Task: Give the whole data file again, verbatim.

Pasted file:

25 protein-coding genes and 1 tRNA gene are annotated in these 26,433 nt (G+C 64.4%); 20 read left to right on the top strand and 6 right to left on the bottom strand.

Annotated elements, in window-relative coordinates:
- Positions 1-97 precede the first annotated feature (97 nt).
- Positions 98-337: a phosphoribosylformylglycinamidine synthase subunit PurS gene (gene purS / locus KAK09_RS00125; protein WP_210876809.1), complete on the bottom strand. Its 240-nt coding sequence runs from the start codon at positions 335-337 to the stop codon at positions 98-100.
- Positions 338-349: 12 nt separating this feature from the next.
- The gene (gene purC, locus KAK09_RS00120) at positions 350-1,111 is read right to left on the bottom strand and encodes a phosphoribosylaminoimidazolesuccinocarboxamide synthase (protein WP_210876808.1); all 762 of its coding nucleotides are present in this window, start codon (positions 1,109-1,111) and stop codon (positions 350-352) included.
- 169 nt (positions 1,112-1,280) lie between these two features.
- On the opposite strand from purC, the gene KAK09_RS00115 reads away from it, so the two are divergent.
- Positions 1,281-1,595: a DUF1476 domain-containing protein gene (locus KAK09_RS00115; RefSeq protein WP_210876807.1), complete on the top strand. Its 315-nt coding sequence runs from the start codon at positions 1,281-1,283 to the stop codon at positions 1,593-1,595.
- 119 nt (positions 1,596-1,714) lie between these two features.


25 protein-coding genes and 1 tRNA gene are annotated in these 26,433 nt (G+C 64.4%); 20 read left to right on the top strand and 6 right to left on the bottom strand.

Annotated elements, in window-relative coordinates:
- Positions 1-97 precede the first annotated feature (97 nt).
- Positions 98-337: a phosphoribosylformylglycinamidine synthase subunit PurS gene (gene purS / locus KAK09_RS00125; protein WP_210876809.1), complete on the bottom strand. Its 240-nt coding sequence runs from the start codon at positions 335-337 to the stop codon at positions 98-100.
- Positions 338-349: 12 nt separating this feature from the next.
- The gene (gene purC, locus KAK09_RS00120) at positions 350-1,111 is read right to left on the bottom strand and encodes a phosphoribosylaminoimidazolesuccinocarboxamide synthase (protein WP_210876808.1); all 762 of its coding nucleotides are present in this window, start codon (positions 1,109-1,111) and stop codon (positions 350-352) included.
- 169 nt (positions 1,112-1,280) lie between these two features.
- On the opposite strand from purC, the gene KAK09_RS00115 reads away from it, so the two are divergent.
- Positions 1,281-1,595: a DUF1476 domain-containing protein gene (locus KAK09_RS00115; RefSeq protein WP_210876807.1), complete on the top strand. Its 315-nt coding sequence runs from the start codon at positions 1,281-1,283 to the stop codon at positions 1,593-1,595.
- 119 nt (positions 1,596-1,714) lie between these two features.